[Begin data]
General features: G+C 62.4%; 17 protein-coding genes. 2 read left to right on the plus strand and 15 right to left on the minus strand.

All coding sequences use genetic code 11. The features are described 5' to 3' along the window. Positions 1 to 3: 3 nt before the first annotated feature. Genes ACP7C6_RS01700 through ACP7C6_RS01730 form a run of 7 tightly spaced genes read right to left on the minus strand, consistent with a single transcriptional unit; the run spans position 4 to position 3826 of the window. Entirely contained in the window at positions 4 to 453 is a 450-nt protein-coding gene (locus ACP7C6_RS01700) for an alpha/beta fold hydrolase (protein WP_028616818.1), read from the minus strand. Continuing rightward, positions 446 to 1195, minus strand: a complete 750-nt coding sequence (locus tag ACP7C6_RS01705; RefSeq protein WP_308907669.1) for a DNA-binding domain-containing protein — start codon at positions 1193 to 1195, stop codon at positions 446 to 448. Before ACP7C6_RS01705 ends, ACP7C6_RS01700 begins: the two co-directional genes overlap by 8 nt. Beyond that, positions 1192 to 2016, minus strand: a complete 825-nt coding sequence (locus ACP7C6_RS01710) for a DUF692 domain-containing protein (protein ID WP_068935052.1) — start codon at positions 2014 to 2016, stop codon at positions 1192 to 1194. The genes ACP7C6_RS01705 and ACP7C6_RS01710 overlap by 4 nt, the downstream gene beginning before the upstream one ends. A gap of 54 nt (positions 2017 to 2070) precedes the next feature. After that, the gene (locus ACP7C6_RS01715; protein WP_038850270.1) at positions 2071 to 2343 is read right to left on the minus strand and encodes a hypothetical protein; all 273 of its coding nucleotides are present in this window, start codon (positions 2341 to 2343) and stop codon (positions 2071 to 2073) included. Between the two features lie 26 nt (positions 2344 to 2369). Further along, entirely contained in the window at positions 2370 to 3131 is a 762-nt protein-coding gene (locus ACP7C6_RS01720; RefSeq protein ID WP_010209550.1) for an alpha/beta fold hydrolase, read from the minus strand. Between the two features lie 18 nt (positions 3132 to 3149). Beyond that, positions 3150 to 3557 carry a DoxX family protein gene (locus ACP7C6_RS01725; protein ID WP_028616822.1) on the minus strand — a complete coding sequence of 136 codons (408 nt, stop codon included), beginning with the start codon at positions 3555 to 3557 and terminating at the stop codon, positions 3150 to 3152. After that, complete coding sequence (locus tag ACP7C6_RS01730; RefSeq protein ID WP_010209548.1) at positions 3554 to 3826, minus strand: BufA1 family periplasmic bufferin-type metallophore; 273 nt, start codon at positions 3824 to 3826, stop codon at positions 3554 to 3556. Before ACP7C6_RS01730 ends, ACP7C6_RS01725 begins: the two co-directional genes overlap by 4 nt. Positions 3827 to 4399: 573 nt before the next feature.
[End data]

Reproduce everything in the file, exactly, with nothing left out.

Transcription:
General features: G+C 62.4%; 17 protein-coding genes. 2 read left to right on the plus strand and 15 right to left on the minus strand.

All coding sequences use genetic code 11. The features are described 5' to 3' along the window. Positions 1 to 3: 3 nt before the first annotated feature. Genes ACP7C6_RS01700 through ACP7C6_RS01730 form a run of 7 tightly spaced genes read right to left on the minus strand, consistent with a single transcriptional unit; the run spans position 4 to position 3826 of the window. Entirely contained in the window at positions 4 to 453 is a 450-nt protein-coding gene (locus ACP7C6_RS01700) for an alpha/beta fold hydrolase (protein WP_028616818.1), read from the minus strand. Continuing rightward, positions 446 to 1195, minus strand: a complete 750-nt coding sequence (locus tag ACP7C6_RS01705; RefSeq protein WP_308907669.1) for a DNA-binding domain-containing protein — start codon at positions 1193 to 1195, stop codon at positions 446 to 448. Before ACP7C6_RS01705 ends, ACP7C6_RS01700 begins: the two co-directional genes overlap by 8 nt. Beyond that, positions 1192 to 2016, minus strand: a complete 825-nt coding sequence (locus ACP7C6_RS01710) for a DUF692 domain-containing protein (protein ID WP_068935052.1) — start codon at positions 2014 to 2016, stop codon at positions 1192 to 1194. The genes ACP7C6_RS01705 and ACP7C6_RS01710 overlap by 4 nt, the downstream gene beginning before the upstream one ends. A gap of 54 nt (positions 2017 to 2070) precedes the next feature. After that, the gene (locus ACP7C6_RS01715; protein WP_038850270.1) at positions 2071 to 2343 is read right to left on the minus strand and encodes a hypothetical protein; all 273 of its coding nucleotides are present in this window, start codon (positions 2341 to 2343) and stop codon (positions 2071 to 2073) included. Between the two features lie 26 nt (positions 2344 to 2369). Further along, entirely contained in the window at positions 2370 to 3131 is a 762-nt protein-coding gene (locus ACP7C6_RS01720; RefSeq protein ID WP_010209550.1) for an alpha/beta fold hydrolase, read from the minus strand. Between the two features lie 18 nt (positions 3132 to 3149). Beyond that, positions 3150 to 3557 carry a DoxX family protein gene (locus ACP7C6_RS01725; protein ID WP_028616822.1) on the minus strand — a complete coding sequence of 136 codons (408 nt, stop codon included), beginning with the start codon at positions 3555 to 3557 and terminating at the stop codon, positions 3150 to 3152. After that, complete coding sequence (locus tag ACP7C6_RS01730; RefSeq protein ID WP_010209548.1) at positions 3554 to 3826, minus strand: BufA1 family periplasmic bufferin-type metallophore; 273 nt, start codon at positions 3824 to 3826, stop codon at positions 3554 to 3556. Before ACP7C6_RS01730 ends, ACP7C6_RS01725 begins: the two co-directional genes overlap by 4 nt. Positions 3827 to 4399: 573 nt before the next feature.